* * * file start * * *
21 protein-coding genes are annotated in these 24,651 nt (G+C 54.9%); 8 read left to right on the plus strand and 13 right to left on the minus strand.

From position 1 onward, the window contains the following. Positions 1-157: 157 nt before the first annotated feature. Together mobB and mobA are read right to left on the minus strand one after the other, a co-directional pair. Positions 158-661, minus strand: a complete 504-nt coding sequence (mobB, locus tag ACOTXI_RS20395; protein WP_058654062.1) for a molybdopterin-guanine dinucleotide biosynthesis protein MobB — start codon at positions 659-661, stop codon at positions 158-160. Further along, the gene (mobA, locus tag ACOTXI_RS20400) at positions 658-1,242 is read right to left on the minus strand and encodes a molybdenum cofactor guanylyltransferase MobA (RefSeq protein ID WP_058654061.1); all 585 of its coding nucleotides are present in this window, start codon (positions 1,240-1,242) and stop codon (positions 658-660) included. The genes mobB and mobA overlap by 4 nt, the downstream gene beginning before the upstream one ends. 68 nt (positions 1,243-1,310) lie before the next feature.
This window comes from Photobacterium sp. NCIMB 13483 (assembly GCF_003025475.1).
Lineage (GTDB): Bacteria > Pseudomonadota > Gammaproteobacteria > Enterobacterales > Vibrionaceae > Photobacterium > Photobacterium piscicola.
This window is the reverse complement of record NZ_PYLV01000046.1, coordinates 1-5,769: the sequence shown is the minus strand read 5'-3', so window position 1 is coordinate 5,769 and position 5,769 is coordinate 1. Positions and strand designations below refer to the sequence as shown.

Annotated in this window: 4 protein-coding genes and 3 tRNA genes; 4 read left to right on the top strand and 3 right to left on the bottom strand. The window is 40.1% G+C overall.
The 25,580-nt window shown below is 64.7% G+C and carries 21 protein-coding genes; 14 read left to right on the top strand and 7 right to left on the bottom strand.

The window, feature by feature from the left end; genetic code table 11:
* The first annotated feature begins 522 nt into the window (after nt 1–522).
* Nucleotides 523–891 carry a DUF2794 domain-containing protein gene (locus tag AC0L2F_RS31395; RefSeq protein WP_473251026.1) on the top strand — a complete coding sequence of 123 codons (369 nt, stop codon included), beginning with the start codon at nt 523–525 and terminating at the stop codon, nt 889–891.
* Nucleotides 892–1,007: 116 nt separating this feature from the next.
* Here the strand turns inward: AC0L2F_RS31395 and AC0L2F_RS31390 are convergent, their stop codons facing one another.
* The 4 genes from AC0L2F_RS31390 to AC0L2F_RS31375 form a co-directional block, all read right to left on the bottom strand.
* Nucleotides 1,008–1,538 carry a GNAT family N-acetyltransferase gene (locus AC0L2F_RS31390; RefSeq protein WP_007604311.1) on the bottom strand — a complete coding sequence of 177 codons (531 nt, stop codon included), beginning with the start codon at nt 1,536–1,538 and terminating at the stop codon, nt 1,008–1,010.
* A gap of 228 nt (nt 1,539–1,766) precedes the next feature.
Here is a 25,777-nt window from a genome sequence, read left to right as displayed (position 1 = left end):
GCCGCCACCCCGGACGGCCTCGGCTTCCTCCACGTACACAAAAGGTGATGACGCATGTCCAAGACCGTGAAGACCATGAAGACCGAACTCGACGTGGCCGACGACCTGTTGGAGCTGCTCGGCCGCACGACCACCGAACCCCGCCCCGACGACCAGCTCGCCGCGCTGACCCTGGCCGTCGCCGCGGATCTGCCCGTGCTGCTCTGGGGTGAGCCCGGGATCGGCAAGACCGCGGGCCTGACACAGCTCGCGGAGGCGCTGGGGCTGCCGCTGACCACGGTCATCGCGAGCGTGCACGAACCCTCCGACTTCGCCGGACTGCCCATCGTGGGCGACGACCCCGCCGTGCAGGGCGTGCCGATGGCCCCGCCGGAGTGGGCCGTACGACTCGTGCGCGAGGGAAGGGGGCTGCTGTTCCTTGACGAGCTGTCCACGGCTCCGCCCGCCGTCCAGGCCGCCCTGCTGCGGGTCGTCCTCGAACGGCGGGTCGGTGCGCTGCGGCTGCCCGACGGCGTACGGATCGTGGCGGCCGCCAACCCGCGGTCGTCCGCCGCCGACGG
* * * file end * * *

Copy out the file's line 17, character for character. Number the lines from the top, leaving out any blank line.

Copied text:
GCCGCCACCCCGGACGGCCTCGGCTTCCTCCACGTACACAAAAGGTGATGACGCATGTCCAAGACCGTGAAGACCATGAAGACCGAACTCGACGTGGCCGACGACCTGTTGGAGCTGCTCGGCCGCACGACCACCGAACCCCGCCCCGACGACCAGCTCGCCGCGCTGACCCTGGCCGTCGCCGCGGATCTGCCCGTGCTGCTCTGGGGTGAGCCCGGGATCGGCAAGACCGCGGGCCTGACACAGCTCGCGGAGGCGCTGGGGCTGCCGCTGACCACGGTCATCGCGAGCGTGCACGAACCCTCCGACTTCGCCGGACTGCCCATCGTGGGCGACGACCCCGCCGTGCAGGGCGTGCCGATGGCCCCGCCGGAGTGGGCCGTACGACTCGTGCGCGAGGGAAGGGGGCTGCTGTTCCTTGACGAGCTGTCCACGGCTCCGCCCGCCGTCCAGGCCGCCCTGCTGCGGGTCGTCCTCGAACGGCGGGTCGGTGCGCTGCGGCTGCCCGACGGCGTACGGATCGTGGCGGCCGCCAACCCGCGGTCGTCCGCCGCCGACGG